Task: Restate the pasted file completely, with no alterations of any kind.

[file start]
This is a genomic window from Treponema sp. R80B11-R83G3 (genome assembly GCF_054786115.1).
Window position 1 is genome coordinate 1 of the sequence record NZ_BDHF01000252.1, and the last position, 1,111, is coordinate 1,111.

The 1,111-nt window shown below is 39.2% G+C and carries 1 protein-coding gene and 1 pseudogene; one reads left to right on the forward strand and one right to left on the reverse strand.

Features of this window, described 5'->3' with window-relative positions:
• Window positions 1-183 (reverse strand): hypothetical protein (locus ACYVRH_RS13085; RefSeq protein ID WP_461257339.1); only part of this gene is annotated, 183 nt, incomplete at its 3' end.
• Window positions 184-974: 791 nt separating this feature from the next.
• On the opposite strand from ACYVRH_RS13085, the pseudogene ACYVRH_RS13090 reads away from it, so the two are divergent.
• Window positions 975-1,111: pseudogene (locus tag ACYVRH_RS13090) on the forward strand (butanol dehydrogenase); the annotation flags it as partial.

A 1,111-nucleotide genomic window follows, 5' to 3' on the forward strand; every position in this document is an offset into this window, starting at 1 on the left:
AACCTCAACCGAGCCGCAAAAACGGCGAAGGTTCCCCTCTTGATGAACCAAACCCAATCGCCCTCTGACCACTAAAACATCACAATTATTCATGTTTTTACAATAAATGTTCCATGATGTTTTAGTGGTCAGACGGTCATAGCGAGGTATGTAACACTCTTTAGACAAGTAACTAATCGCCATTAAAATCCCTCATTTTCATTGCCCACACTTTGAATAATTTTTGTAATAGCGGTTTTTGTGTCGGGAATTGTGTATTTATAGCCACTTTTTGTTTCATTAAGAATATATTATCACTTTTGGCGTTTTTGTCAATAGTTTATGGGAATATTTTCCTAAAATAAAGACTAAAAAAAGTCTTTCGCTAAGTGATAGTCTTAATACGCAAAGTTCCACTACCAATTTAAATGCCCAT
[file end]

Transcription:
This is a genomic window from Treponema sp. R80B11-R83G3 (genome assembly GCF_054786115.1).
Window position 1 is genome coordinate 1 of the sequence record NZ_BDHF01000252.1, and the last position, 1,111, is coordinate 1,111.

The 1,111-nt window shown below is 39.2% G+C and carries 1 protein-coding gene and 1 pseudogene; one reads left to right on the forward strand and one right to left on the reverse strand.

Features of this window, described 5'->3' with window-relative positions:
• Window positions 1-183 (reverse strand): hypothetical protein (locus ACYVRH_RS13085; RefSeq protein ID WP_461257339.1); only part of this gene is annotated, 183 nt, incomplete at its 3' end.
• Window positions 184-974: 791 nt separating this feature from the next.
• On the opposite strand from ACYVRH_RS13085, the pseudogene ACYVRH_RS13090 reads away from it, so the two are divergent.
• Window positions 975-1,111: pseudogene (locus tag ACYVRH_RS13090) on the forward strand (butanol dehydrogenase); the annotation flags it as partial.

A 1,111-nucleotide genomic window follows, 5' to 3' on the forward strand; every position in this document is an offset into this window, starting at 1 on the left:
AACCTCAACCGAGCCGCAAAAACGGCGAAGGTTCCCCTCTTGATGAACCAAACCCAATCGCCCTCTGACCACTAAAACATCACAATTATTCATGTTTTTACAATAAATGTTCCATGATGTTTTAGTGGTCAGACGGTCATAGCGAGGTATGTAACACTCTTTAGACAAGTAACTAATCGCCATTAAAATCCCTCATTTTCATTGCCCACACTTTGAATAATTTTTGTAATAGCGGTTTTTGTGTCGGGAATTGTGTATTTATAGCCACTTTTTGTTTCATTAAGAATATATTATCACTTTTGGCGTTTTTGTCAATAGTTTATGGGAATATTTTCCTAAAATAAAGACTAAAAAAAGTCTTTCGCTAAGTGATAGTCTTAATACGCAAAGTTCCACTACCAATTTAAATGCCCAT